The Geosystem An Entry for the Integrated Management of Coastal Zone

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Human knowledge about marine exploitation has long been underpinned by the existence of the submarine "Eldorado." It is a vision now largely anachronistic, even though some developers continue more or less skillfully to use the exhibit. Learning to manage global maritime space, for example, by ground restoration of the coastal areas to develop their biodiversity and increase the productivity of fisheries, is part of a heritage, and therefore included in the duration of ocean space by coastal communities. It is important to remember when trying to respond positively to the needs for aquaculture products and also to the communities desires to have areas available for underwater recreation, artificial habitat development includes the issue of territory. The approach presented here is based on a geo-systemic approach, which is tantamount to a study of the relation between societies and nature (Scheibling 1994). This spatial unit, formed by more or less balanced elements of climate, soil, fauna, flora, and landscape, is what geographers used to describe the "natural environment" (Brunet et al. 1995). This definition is different from many ecologists approach because it takes into account human action, without necessarily seeing the human presence in an ecosystem as disruptive. "Nature" is being influenced by man, and therefore, we independently observe that nature changes and that companies that find places reduce the effectiveness of the analysis and scope of the proposed solutions (forgetting the development of society and therefore its acceptance).

Therefore, it is worth considering the functional and structural reality of a "geo-socio-system," i.e., the structuring the action (including no-structuring aspects) that an organized population exerts on the biophysical environment. For convenience, we will talk about the geo-system, knowing that it remains linked to human action in the various ecosystems. In our particular case, we are in a dynamic problematic stewardship of the coastal zone, knowing that the geo-system will find its place. It is based on marine space, land, and lagoon, supported by fishing, aquaculture, agriculture, urban development, industrial, and leisure activities. A geo-system also includes all past and present men in the middle (Veyret 2004). It is an essential element of foresight to know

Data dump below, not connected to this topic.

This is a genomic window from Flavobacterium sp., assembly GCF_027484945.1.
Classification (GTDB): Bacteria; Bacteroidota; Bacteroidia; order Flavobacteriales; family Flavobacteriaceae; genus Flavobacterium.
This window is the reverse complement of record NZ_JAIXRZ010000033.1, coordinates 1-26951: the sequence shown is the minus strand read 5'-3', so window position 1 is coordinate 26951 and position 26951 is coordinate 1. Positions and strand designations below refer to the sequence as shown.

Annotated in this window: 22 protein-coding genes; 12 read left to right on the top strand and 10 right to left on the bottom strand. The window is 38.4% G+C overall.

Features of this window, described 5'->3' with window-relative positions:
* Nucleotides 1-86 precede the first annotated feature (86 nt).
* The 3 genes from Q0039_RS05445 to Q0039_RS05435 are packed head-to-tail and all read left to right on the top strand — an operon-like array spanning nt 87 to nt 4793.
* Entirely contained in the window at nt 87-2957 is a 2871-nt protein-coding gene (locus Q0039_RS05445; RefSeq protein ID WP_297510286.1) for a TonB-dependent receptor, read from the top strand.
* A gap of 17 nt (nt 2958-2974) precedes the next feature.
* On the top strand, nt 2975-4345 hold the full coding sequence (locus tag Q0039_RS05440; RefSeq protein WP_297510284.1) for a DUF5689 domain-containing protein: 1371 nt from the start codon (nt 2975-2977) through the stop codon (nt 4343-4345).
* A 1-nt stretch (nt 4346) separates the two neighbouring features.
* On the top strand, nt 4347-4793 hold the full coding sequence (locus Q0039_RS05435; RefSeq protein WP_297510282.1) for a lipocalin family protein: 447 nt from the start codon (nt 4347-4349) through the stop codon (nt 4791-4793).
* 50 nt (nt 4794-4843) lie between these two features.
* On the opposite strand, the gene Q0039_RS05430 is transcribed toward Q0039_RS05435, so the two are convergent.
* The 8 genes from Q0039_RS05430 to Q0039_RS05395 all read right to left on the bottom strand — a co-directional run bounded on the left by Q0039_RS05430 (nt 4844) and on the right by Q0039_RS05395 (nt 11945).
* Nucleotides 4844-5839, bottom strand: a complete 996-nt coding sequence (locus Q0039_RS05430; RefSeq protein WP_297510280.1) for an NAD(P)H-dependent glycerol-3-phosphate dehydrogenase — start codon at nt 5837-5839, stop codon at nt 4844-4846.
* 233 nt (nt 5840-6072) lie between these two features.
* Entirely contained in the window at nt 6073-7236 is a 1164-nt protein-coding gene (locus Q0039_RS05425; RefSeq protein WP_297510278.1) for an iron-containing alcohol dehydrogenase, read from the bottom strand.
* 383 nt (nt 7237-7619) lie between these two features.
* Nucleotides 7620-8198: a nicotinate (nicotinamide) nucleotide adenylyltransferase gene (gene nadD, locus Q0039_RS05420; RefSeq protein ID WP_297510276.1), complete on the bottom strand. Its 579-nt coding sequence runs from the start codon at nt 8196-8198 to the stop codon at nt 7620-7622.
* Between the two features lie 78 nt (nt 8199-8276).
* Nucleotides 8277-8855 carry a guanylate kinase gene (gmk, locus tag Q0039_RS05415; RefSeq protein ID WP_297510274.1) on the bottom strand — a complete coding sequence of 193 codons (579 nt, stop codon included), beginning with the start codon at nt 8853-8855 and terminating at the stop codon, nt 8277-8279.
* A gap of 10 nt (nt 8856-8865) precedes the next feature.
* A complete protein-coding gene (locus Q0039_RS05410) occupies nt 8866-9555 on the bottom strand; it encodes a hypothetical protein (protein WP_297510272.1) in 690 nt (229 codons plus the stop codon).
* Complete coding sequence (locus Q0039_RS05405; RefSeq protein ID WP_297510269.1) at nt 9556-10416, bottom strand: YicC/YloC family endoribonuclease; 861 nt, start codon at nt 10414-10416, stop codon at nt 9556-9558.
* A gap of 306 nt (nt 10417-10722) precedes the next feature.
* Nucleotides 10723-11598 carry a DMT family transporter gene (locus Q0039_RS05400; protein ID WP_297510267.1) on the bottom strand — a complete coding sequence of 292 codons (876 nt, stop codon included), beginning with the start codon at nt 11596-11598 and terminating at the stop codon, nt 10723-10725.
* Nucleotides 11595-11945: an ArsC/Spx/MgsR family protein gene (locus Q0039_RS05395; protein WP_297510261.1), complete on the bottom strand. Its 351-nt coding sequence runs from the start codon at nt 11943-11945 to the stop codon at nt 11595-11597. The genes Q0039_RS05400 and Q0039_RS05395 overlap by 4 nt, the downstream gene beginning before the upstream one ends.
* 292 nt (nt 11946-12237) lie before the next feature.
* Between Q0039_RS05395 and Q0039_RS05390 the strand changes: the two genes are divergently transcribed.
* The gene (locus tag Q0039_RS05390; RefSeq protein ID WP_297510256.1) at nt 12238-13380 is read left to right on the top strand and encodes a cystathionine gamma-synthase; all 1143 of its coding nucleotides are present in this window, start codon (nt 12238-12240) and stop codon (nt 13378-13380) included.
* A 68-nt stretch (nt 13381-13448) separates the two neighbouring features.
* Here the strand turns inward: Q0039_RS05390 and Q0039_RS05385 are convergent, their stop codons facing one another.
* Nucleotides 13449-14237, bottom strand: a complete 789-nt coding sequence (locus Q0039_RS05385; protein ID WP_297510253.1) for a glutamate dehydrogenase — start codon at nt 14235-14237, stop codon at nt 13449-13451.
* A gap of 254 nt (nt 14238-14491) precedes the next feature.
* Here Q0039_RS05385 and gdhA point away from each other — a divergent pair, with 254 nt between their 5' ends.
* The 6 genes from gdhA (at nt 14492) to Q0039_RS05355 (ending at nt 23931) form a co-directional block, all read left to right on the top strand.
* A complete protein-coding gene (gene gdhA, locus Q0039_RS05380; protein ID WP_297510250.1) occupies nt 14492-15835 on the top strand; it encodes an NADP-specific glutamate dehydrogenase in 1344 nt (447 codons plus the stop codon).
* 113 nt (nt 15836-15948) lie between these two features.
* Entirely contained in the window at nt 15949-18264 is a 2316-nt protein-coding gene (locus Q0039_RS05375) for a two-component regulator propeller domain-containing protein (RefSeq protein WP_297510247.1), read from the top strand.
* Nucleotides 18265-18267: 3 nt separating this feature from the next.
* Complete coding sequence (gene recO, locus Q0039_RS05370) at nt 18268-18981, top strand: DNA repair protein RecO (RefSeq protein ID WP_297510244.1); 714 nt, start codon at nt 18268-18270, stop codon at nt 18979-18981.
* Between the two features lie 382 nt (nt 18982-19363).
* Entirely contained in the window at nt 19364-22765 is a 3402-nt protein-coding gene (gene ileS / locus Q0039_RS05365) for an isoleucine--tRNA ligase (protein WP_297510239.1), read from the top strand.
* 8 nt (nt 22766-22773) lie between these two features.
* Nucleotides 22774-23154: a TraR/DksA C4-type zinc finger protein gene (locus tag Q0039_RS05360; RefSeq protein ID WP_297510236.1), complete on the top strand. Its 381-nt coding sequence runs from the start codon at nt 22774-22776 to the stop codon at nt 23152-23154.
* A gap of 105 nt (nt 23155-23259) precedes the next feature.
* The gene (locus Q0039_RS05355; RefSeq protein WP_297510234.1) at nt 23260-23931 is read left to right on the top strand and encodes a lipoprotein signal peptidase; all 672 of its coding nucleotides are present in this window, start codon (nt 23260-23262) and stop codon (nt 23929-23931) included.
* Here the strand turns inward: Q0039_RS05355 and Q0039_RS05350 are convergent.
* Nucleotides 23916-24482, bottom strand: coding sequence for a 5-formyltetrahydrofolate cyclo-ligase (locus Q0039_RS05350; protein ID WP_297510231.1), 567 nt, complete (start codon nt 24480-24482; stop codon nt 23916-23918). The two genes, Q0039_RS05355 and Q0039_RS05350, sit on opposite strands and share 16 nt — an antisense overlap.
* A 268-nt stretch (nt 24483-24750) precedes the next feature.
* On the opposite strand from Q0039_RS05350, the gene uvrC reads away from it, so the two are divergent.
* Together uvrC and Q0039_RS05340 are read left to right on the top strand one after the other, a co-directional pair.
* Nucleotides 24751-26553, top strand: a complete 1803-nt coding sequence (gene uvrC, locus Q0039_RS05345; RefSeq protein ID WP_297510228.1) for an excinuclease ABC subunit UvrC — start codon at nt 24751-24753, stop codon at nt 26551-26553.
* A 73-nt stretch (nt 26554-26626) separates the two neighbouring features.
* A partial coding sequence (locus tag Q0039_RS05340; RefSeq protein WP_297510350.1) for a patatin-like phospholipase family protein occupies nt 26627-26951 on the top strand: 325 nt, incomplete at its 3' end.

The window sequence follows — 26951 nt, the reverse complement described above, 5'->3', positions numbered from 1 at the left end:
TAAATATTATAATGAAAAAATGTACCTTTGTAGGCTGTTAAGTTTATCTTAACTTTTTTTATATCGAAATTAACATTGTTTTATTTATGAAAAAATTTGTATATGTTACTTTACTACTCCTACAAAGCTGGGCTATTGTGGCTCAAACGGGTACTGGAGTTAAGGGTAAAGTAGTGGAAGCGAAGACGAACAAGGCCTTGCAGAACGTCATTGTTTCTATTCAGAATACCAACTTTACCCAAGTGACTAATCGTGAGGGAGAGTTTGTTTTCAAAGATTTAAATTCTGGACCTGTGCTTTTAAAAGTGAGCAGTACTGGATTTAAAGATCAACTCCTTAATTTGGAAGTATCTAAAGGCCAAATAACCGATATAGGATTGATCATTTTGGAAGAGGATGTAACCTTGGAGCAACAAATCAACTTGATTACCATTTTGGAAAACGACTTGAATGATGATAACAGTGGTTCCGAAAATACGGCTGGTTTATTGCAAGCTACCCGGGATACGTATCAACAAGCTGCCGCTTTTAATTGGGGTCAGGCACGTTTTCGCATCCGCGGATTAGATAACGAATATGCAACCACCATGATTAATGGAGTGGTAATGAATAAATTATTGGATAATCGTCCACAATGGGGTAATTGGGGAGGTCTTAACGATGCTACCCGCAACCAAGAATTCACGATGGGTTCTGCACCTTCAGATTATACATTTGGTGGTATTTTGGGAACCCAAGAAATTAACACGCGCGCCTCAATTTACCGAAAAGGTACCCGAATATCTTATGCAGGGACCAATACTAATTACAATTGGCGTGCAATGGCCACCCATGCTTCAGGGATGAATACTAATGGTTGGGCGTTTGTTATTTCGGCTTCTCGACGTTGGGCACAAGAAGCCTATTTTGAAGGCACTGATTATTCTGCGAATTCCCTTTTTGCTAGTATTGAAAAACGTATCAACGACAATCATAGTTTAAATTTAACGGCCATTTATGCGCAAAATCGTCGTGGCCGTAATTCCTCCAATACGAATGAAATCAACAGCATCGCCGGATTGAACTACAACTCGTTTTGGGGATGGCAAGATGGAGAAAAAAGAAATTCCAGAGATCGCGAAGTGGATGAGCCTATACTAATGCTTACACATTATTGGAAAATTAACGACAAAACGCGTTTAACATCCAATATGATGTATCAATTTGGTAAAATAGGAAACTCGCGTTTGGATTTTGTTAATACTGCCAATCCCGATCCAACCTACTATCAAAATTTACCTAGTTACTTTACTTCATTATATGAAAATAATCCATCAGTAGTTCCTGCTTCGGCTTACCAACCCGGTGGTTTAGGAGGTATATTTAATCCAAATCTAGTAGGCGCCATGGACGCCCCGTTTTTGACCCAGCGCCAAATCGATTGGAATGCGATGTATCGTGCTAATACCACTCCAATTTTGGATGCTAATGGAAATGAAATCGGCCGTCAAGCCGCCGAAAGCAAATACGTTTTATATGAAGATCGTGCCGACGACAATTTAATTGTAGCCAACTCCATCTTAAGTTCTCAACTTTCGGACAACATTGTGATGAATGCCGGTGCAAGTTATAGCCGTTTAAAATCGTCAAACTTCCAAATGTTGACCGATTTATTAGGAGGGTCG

Fig. 1 Geo-systemic approach and the nature-society relation (Pioch 2008)

Fig. 1 Geo-systemic approach and the nature-society relation (Pioch 2008)

and control within the framework of public policies that is perfectly displayed (see diagram below).

When the geo-systemic approach focuses on coastal area management, it is a similar approach using a strategy called ICZ(or A)M, an acronym for Integrated Coastal Zone (or Area) Management (Cadoret 2006) (see Fig. 1). This is a dynamic process that brings together government and society, science and policy makers, and public and private interests in preparing and implementing a plan for protection and development of systems and therefore of coastal resources. This process is designed to maximize choice for long-term emphasis on resources and their reasoned and reasonable use (Cicin-Sain and Knecht 1998). The ICAM cannot replace sector planning, but it focuses on the relationship between the various sector activities to achieve broader objectives. This approach is based on nature, but also on society and its perceptions. The policies on maritime transport, fisheries, energy, and tourism have evolved separately, sometimes causing failures, inconsistencies, and conflicts in the use of resources and territories (Doumenge 2004; Cadoret 2006).

Coastal development is a way to reduce these conflicts by assigning rules to use a specific space. Finally, while ensuring the reconciliation of economic imperatives categorically, the overall development of communities and relative stability of ecosystems and levies by man of natural resources, including fish, is involved (Meur-Ferec 2007). In this sense, the European Parliament (Commission Européenne 2007a) promotes the implementation of ICZM strategies in Europe, which is considered in all the national legislation of EU countries (Interministerial Committee for Planning, in July 2001, September 2004).

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